Screenwriter and actor

Born: December 9, 1930;

Died: January 8, 2020.

BUCK Henry, who has died at the age of 89, was an important and unique figure in modern American comedy.

As a comedy writer, he will be best remembered for his work on the 1967 film The Graduate, the screenplay for which earned him and Calder Willingham, who had been one of its previous writers, an Oscar nomination.

He went on to co-write Peter Bogdanovich’s screwball comedy homage, What’s Up Doc? (1972), which starred Barbra Streisand and Ryan O’Neal, and Gus Van Sant’s black comedy, To Die For (1995), in which Nicole Kidman played a murderous TV weather girl.

On American television, he co-created the spy spoof series, Get Smart, with Mel Brooks and the sci-fi comedy, Quark, and he was a well-known face thanks to his appearances on the hugely popular comedy show, Saturday Night Live.

Buck Henry was born Henry Zuckerman in New York in 1930 to Paul Steinberg Zuckerman, a former US Air Force general-turned stockbroker, who was friends with such notables as Ernest Hemingway, and his actress wife, Ruth Taylor.

She had been one of silent movie producer Mack Sennett’s famous Bathing Beauties, had appeared in more than 40 movies – her roles included Lorelei Lee in the original film version of Gentlemen Prefer Blondes (1928) – and the iconic Ziegfeld Follies revue on Broadway, but she gave up acting and performing not long after Buck’s birth.

Nevertheless, the young Henry was surrounded by his parents’ celebrity friends and is thought to have made his first appearance in a movie studio when, as a two-year-old, he was taken to visit the Paramount lot so that his mother could show him off.

Educated in New England, Henry enlisted during the Korean War and toured army bases performing in a revue which he had written and directed. When he returned to New York, he had various jobs, including dubbing foreign films for American audiences.

In the early 1960s, he joined an improvisation group, The Premise, and worked on such TV comedies as the US version of That Was the Week That Was.

His first film script, written with Theodore Flicker, was The Troublemaker (1964), about a naïve New Jersey chicken farmer who moves to Greenwich Village to open a coffee house. Following the success of Get Smart, which ran for five seasons from 1965, Henry became the fourth writer to be charged with the task of fashioning a script out of Charles Webb’s novel, The Graduate.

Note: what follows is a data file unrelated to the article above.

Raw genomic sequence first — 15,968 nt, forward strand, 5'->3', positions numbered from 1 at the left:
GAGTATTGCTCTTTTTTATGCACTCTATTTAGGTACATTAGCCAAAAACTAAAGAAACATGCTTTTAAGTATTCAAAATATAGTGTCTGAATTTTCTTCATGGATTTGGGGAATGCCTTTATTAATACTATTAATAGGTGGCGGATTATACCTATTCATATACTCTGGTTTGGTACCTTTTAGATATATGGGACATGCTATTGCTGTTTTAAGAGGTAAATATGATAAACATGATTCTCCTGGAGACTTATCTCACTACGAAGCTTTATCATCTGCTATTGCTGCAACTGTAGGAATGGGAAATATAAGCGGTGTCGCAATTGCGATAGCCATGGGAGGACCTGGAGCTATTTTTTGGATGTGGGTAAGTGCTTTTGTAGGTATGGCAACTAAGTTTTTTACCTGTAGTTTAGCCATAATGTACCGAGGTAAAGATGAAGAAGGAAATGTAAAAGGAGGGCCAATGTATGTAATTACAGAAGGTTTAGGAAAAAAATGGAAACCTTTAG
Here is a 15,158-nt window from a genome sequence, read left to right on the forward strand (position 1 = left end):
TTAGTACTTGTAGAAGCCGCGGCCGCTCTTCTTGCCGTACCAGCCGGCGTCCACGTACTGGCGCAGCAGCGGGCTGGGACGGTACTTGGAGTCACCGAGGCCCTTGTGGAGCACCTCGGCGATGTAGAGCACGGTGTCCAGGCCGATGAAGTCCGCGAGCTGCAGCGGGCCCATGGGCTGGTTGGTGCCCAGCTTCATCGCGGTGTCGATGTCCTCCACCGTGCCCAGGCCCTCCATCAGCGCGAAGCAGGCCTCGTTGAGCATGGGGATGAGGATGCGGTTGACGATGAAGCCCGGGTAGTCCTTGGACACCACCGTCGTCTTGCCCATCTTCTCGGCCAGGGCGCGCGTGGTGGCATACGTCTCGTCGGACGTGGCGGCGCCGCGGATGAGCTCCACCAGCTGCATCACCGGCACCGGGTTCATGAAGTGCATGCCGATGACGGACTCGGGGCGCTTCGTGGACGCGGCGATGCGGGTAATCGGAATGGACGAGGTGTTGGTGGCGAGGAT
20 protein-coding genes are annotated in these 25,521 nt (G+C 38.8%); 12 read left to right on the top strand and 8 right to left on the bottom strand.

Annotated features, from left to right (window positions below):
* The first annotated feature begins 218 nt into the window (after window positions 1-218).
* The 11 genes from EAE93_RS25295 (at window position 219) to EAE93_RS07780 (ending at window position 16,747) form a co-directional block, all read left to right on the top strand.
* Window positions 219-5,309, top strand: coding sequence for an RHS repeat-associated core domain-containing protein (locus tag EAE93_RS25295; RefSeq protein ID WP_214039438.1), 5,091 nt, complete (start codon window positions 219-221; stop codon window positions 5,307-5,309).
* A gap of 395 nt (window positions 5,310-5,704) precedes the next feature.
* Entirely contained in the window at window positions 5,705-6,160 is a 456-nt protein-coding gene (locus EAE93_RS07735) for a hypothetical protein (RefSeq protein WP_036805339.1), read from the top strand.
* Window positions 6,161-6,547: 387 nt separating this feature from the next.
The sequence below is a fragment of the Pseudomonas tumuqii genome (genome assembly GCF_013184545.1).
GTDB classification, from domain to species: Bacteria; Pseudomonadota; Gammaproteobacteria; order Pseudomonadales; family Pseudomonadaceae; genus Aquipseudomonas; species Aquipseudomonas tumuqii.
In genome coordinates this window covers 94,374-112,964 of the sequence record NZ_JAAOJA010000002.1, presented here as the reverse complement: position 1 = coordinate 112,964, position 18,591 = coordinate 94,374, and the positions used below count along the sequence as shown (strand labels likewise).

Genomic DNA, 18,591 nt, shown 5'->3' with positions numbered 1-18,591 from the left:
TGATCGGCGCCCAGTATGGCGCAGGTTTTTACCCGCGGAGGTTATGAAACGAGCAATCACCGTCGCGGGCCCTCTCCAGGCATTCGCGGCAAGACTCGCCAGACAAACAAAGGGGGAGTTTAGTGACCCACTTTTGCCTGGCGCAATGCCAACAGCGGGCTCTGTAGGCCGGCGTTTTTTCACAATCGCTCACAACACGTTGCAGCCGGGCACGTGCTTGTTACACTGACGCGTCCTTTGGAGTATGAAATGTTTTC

His handling of the story of the inexperienced young Benjamin (played by Dustin Hoffman) seduced by the older Mrs Robinson (Anne Bancroft) helped make the film a massive hit, though he was surprised that it was regarded as a comedy. “I thought of it as a love story that had comedy things in it,” he said.

In 1998 The Graduate was placed in seventh position in the American Film Institute's list of the 100 greatest American movies.

Henry went on to work with director Mike Nichols again, when he wrote the screenplay of Joseph Heller’s novel, Catch-22, for his 1970 movie of the same title.

The phenomenal success of The Graduate made Henry a hot property. Among his subsequent films were the offbeat Candy (1968), the eclectic cast of which included Richard Burton, Marlon Brando, Charles Aznavour and Ringo Starr, and the screwball-like comedy, The Owl and the Pussycat (1970), which starred Barbra Streisand and George Segal.

He earned a second Oscar nomination for co-directing, with Warren Beatty, the fantasy-comedy Heaven Can Wait (1978), which was a remake of the wartime classic, Here Comes Mr Jordan.

He went on to direct the comedy, First Family (1980), but it was a box-office dud despite a cast that boasted such top comedy names as Bob Newhart and Madeline Kahn.

Unlike most screenwriters, Henry became something of a celebrity thanks to his appearances on camera in many of the films he wrote, among them The Graduate, in which he popped up as a clerk in the hotel where Benjamin and Mrs Robinson are meeting for their assignation.

He was also cast in films which he had not written, among them Nic Roeg’s The Man Who Fell to Earth (1976) with David Bowie; John Cassavetes’s Gloria (1980), with Gena Rowlands, and – most notably – Milos Forman’s Taking Off (1971), in which he played a father in search of his runaway daughter.

In Robert Altman’s all-star Hollywood satire, The Player (1992), he played himself and was seen pitching a sequel to The Graduate. He also appeared in Altman’s Short Cuts later that year.

Henry continued to make guest appearances in movies and television until relatively recently, most notably in a recurring role as Dick Lemon, father of Liz Lemon, in Tina Fey’s sitcom 30 Rock.

He is survived by Irene Ramp, whom he married in 2008, and by a daughter from an earlier relationship.

Alison Kerr